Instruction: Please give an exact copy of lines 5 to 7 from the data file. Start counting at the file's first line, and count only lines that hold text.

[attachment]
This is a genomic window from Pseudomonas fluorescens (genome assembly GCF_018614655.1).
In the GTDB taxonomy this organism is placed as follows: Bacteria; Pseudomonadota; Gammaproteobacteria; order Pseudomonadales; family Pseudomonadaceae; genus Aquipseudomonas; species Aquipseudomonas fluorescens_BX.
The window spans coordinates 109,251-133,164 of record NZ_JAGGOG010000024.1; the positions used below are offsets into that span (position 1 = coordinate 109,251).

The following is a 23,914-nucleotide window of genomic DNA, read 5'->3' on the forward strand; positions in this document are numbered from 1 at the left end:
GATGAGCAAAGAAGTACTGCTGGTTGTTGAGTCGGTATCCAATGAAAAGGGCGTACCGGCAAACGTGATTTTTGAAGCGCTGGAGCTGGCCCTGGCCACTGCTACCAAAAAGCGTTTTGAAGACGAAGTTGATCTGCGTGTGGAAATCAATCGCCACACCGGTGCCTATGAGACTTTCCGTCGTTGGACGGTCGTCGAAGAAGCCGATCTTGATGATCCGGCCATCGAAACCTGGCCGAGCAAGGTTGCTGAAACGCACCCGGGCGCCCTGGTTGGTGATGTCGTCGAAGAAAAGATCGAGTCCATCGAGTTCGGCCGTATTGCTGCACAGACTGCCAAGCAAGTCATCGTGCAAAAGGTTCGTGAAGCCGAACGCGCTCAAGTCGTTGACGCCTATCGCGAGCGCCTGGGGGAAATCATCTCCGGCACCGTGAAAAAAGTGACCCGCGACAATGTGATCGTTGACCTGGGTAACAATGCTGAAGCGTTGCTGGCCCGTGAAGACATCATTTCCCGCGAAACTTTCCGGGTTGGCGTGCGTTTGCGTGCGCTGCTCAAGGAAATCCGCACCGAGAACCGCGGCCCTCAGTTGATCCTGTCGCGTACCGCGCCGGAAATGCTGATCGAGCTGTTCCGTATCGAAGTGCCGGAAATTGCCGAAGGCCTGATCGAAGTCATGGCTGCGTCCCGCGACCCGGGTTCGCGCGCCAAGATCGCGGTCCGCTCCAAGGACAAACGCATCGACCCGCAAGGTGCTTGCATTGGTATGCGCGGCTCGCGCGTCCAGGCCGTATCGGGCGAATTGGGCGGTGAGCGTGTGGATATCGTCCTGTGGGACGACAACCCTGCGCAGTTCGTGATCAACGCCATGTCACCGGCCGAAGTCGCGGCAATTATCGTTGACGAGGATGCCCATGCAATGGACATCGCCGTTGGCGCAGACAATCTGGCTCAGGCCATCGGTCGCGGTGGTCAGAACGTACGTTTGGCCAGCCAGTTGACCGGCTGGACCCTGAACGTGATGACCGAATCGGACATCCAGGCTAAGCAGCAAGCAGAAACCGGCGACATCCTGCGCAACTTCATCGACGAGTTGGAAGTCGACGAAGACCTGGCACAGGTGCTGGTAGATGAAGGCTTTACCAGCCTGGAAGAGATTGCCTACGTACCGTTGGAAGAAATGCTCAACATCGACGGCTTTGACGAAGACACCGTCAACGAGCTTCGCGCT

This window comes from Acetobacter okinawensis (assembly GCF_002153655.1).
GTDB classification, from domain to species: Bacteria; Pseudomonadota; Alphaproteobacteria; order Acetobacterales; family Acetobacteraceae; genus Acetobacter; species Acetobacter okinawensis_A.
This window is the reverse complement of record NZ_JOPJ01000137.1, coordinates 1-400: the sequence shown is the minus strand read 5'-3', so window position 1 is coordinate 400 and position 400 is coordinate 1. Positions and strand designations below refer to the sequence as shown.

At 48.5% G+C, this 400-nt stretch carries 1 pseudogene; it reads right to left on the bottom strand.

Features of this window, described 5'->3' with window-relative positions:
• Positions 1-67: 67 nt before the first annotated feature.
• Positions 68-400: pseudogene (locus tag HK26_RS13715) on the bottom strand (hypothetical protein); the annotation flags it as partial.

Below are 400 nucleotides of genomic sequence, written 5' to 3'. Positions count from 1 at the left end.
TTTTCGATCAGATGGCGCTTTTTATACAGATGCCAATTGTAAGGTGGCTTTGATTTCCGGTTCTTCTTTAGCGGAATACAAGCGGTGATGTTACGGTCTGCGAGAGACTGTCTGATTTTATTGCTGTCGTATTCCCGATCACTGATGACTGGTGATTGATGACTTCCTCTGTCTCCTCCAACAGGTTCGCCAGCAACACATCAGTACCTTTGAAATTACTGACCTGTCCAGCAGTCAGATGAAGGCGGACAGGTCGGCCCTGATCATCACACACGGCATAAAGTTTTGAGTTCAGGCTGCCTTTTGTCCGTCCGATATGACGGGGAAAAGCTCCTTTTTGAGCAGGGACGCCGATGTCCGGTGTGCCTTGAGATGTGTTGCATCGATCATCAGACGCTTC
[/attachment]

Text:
GATGAGCAAAGAAGTACTGCTGGTTGTTGAGTCGGTATCCAATGAAAAGGGCGTACCGGCAAACGTGATTTTTGAAGCGCTGGAGCTGGCCCTGGCCACTGCTACCAAAAAGCGTTTTGAAGACGAAGTTGATCTGCGTGTGGAAATCAATCGCCACACCGGTGCCTATGAGACTTTCCGTCGTTGGACGGTCGTCGAAGAAGCCGATCTTGATGATCCGGCCATCGAAACCTGGCCGAGCAAGGTTGCTGAAACGCACCCGGGCGCCCTGGTTGGTGATGTCGTCGAAGAAAAGATCGAGTCCATCGAGTTCGGCCGTATTGCTGCACAGACTGCCAAGCAAGTCATCGTGCAAAAGGTTCGTGAAGCCGAACGCGCTCAAGTCGTTGACGCCTATCGCGAGCGCCTGGGGGAAATCATCTCCGGCACCGTGAAAAAAGTGACCCGCGACAATGTGATCGTTGACCTGGGTAACAATGCTGAAGCGTTGCTGGCCCGTGAAGACATCATTTCCCGCGAAACTTTCCGGGTTGGCGTGCGTTTGCGTGCGCTGCTCAAGGAAATCCGCACCGAGAACCGCGGCCCTCAGTTGATCCTGTCGCGTACCGCGCCGGAAATGCTGATCGAGCTGTTCCGTATCGAAGTGCCGGAAATTGCCGAAGGCCTGATCGAAGTCATGGCTGCGTCCCGCGACCCGGGTTCGCGCGCCAAGATCGCGGTCCGCTCCAAGGACAAACGCATCGACCCGCAAGGTGCTTGCATTGGTATGCGCGGCTCGCGCGTCCAGGCCGTATCGGGCGAATTGGGCGGTGAGCGTGTGGATATCGTCCTGTGGGACGACAACCCTGCGCAGTTCGTGATCAACGCCATGTCACCGGCCGAAGTCGCGGCAATTATCGTTGACGAGGATGCCCATGCAATGGACATCGCCGTTGGCGCAGACAATCTGGCTCAGGCCATCGGTCGCGGTGGTCAGAACGTACGTTTGGCCAGCCAGTTGACCGGCTGGACCCTGAACGTGATGACCGAATCGGACATCCAGGCTAAGCAGCAAGCAGAAACCGGCGACATCCTGCGCAACTTCATCGACGAGTTGGAAGTCGACGAAGACCTGGCACAGGTGCTGGTAGATGAAGGCTTTACCAGCCTGGAAGAGATTGCCTACGTACCGTTGGAAGAAATGCTCAACATCGACGGCTTTGACGAAGACACCGTCAACGAGCTTCGCGCT

This window comes from Acetobacter okinawensis (assembly GCF_002153655.1).
GTDB classification, from domain to species: Bacteria; Pseudomonadota; Alphaproteobacteria; order Acetobacterales; family Acetobacteraceae; genus Acetobacter; species Acetobacter okinawensis_A.